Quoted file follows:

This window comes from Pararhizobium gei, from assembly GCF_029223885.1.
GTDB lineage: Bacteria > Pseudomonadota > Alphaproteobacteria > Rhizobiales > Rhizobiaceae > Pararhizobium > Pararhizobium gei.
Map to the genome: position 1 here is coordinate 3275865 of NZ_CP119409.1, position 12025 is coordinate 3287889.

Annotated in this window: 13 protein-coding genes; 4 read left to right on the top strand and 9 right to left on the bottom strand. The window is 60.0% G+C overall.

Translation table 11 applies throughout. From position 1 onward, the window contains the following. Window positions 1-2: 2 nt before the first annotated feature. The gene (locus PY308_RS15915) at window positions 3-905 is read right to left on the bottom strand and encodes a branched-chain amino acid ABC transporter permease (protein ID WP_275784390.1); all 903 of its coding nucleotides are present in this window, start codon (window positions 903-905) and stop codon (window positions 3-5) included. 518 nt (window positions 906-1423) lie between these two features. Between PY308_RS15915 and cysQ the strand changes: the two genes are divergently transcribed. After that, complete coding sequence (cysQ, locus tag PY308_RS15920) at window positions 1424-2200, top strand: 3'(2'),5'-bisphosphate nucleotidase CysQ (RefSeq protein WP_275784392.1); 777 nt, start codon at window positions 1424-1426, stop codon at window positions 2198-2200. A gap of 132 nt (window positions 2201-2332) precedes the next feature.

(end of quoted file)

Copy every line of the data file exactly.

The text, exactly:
This window comes from Pararhizobium gei, from assembly GCF_029223885.1.
GTDB lineage: Bacteria > Pseudomonadota > Alphaproteobacteria > Rhizobiales > Rhizobiaceae > Pararhizobium > Pararhizobium gei.
Map to the genome: position 1 here is coordinate 3275865 of NZ_CP119409.1, position 12025 is coordinate 3287889.

Annotated in this window: 13 protein-coding genes; 4 read left to right on the top strand and 9 right to left on the bottom strand. The window is 60.0% G+C overall.

Translation table 11 applies throughout. From position 1 onward, the window contains the following. Window positions 1-2: 2 nt before the first annotated feature. The gene (locus PY308_RS15915) at window positions 3-905 is read right to left on the bottom strand and encodes a branched-chain amino acid ABC transporter permease (protein ID WP_275784390.1); all 903 of its coding nucleotides are present in this window, start codon (window positions 903-905) and stop codon (window positions 3-5) included. 518 nt (window positions 906-1423) lie between these two features. Between PY308_RS15915 and cysQ the strand changes: the two genes are divergently transcribed. After that, complete coding sequence (cysQ, locus tag PY308_RS15920) at window positions 1424-2200, top strand: 3'(2'),5'-bisphosphate nucleotidase CysQ (RefSeq protein WP_275784392.1); 777 nt, start codon at window positions 1424-1426, stop codon at window positions 2198-2200. A gap of 132 nt (window positions 2201-2332) precedes the next feature.